Amongst all of the Upton brother speculation and now newfound excitement, most of Braves country has put Atlanta’s greatest strength on the back burner this offseason, despite its further improvement earlier in the winter. There’s no doubt that Up, Up, and a Hey will be exciting to watch all year, and for seasons to come, but when it comes down to winning ball games, it’s the bullpen that will be held responsible. And right now, I like our odds.
In late November, just after the Braves landed the first piece to the Upton puzzle, Atlanta made a much more subtle move that, in a lot of people’s eyes, could have every bit as much of an impact as the bolstered offense. In a deal that sent the struggling Tommy Hanson to the Angels, the Braves welcomed fireballer Jordan Waldento one of the league’s best bullpens, and restored balance amongst their four late inning game changers.
By adding the 25 year-old Walden to an already impressive bullpen, the Braves have further assured themselves the ability to turn every game into a 6 or 7 inning contest. On any given night, assuming all four stay healthy, Atlanta could turn to a combination of Eric O’Flaherty, Jonny Venters, and Walden in the 7th and 8th, depending on match ups, with the game’s best closer in Craig Kimbrel waiting for the 9th. The luxury of adding another mid to upper 90’s fastball from the right side to this pen is invaluable in keeping the three-headed monster fresh down the stretch, as all four guys have the proven ability to pitch out of key situations.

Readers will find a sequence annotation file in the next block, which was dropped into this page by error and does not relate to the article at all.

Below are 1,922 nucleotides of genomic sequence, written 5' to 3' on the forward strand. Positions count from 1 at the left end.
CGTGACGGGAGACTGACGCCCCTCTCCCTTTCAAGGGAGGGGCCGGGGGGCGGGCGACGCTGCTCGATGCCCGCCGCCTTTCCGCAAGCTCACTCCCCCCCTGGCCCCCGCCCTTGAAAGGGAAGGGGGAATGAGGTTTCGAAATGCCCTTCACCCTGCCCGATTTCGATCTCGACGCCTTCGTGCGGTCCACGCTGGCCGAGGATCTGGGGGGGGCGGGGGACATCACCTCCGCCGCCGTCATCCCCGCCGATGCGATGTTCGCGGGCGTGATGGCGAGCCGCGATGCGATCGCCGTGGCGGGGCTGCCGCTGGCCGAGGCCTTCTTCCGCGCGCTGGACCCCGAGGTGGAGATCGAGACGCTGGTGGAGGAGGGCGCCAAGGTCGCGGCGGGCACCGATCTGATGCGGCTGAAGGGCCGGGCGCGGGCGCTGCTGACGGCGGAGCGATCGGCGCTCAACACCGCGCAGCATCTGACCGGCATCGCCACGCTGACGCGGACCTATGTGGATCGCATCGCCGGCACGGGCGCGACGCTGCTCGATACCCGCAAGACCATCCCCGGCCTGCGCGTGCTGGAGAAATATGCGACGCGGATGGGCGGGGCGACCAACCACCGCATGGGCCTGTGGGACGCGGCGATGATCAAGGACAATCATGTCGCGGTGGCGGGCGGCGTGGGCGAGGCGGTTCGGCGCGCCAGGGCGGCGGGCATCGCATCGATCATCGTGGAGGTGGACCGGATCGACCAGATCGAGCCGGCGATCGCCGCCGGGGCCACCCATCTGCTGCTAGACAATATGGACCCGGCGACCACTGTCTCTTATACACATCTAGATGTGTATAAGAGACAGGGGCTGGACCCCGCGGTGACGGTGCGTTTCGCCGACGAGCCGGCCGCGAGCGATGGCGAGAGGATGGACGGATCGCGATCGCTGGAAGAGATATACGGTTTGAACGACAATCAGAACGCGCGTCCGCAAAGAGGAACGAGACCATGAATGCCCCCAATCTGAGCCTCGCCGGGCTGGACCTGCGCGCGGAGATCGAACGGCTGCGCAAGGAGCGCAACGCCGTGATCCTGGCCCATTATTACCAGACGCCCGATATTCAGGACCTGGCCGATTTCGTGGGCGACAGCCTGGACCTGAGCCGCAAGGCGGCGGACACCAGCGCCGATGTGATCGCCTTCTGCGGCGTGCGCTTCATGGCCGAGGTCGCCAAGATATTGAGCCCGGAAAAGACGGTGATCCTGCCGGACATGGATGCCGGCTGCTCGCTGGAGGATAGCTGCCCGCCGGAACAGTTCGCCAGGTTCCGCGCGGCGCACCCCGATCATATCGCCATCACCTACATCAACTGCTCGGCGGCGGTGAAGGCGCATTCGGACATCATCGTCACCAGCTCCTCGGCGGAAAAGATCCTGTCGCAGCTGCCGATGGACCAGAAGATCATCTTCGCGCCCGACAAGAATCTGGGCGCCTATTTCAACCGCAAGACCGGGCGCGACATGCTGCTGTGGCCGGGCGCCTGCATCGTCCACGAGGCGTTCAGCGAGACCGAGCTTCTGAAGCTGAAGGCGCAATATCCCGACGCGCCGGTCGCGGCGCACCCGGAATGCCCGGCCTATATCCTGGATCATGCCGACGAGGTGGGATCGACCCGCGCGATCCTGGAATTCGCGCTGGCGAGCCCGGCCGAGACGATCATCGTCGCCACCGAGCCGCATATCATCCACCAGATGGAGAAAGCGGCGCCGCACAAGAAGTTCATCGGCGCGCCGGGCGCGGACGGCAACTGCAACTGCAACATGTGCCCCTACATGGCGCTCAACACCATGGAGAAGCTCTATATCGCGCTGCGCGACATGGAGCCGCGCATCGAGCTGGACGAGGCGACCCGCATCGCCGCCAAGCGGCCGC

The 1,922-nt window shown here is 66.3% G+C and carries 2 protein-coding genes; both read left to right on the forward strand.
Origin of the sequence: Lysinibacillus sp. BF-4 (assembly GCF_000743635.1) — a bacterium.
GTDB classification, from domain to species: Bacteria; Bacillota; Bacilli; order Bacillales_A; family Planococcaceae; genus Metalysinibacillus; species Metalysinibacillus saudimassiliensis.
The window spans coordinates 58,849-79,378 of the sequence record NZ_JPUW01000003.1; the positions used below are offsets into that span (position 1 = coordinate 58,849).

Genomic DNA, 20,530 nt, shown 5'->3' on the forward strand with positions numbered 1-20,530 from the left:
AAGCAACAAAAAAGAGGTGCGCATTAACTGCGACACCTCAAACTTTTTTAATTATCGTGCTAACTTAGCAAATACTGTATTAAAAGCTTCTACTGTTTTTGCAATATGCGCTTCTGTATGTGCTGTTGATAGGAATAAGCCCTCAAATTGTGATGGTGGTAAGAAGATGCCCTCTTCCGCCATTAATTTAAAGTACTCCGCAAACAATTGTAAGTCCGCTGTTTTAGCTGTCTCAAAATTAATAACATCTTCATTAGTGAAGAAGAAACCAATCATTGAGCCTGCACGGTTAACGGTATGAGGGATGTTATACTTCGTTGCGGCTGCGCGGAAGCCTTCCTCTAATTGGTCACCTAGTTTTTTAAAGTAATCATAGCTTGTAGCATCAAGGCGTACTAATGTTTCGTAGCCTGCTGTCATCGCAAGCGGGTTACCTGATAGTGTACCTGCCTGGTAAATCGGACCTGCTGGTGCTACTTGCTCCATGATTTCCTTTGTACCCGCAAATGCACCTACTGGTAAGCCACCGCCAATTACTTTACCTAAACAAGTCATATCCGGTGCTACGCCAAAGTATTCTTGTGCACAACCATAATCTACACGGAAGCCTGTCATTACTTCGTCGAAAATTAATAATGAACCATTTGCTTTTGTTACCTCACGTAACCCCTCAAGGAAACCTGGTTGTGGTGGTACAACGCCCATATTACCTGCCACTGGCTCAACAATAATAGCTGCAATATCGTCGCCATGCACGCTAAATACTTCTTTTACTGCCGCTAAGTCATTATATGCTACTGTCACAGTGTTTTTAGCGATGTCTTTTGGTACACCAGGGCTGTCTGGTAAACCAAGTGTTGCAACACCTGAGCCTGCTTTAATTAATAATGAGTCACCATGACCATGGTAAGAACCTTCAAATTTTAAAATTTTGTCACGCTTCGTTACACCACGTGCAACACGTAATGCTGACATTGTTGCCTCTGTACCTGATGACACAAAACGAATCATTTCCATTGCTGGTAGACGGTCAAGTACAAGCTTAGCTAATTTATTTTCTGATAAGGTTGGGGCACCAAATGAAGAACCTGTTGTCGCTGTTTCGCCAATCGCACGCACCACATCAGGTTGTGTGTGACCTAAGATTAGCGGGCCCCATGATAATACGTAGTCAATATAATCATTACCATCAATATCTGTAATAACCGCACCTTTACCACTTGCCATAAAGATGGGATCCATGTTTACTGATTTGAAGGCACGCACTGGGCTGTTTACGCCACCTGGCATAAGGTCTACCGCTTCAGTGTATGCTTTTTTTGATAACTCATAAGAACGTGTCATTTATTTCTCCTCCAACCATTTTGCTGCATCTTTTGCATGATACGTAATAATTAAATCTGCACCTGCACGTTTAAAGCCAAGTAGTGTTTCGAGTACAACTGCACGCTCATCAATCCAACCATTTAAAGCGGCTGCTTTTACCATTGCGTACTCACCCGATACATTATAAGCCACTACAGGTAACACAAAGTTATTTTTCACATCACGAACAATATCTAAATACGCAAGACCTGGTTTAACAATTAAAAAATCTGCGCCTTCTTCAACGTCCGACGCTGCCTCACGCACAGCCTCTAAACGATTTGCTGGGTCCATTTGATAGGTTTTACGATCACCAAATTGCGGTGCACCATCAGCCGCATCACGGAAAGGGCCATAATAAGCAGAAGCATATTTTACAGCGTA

But what about Walden’s comfort level as a late inning match up or set up guy? While Walden did spend the 2011 season serving as the Angels closer, tallying 32 saves, he has experience pitching in nearly every late inning situation. With a career .153 batting average against in situations of 2 outs and runners in scoring position, Walden can easily slide in as the Braves go-to-guy if Venters or O’Flaherty get into trouble. In the 8th inning of games, Walden boasts a 9.0 k/bb ratio and a 1.42 ERA, the best, respectively, of any inning. In addition to his 8th inning success, Walden has proven his mettle with runners on base with his career BAA dropping from .235 with no runners on base to .215 in situations where runners are on.
Not only will Walden take some pressure off of Venters and O’Flaherty as they bridge the gap to Kimbrel, he will also give Fredi Gonzalez the ability to limit the need for any four or five out saves from Kimbrel. Walden has the proven ability to get out of tight situations, and at 25, his poise and command should continue to improve markedly. With the company of Kimbrel, Venters and O’Flaherty surrounding him in 2013, there’s is no reason to think that Walden can’t turn in the type of season that he enjoyed in 2011, when he finished 7th in the AL Rookie of the Year vote and was invited to his first career All Star Game.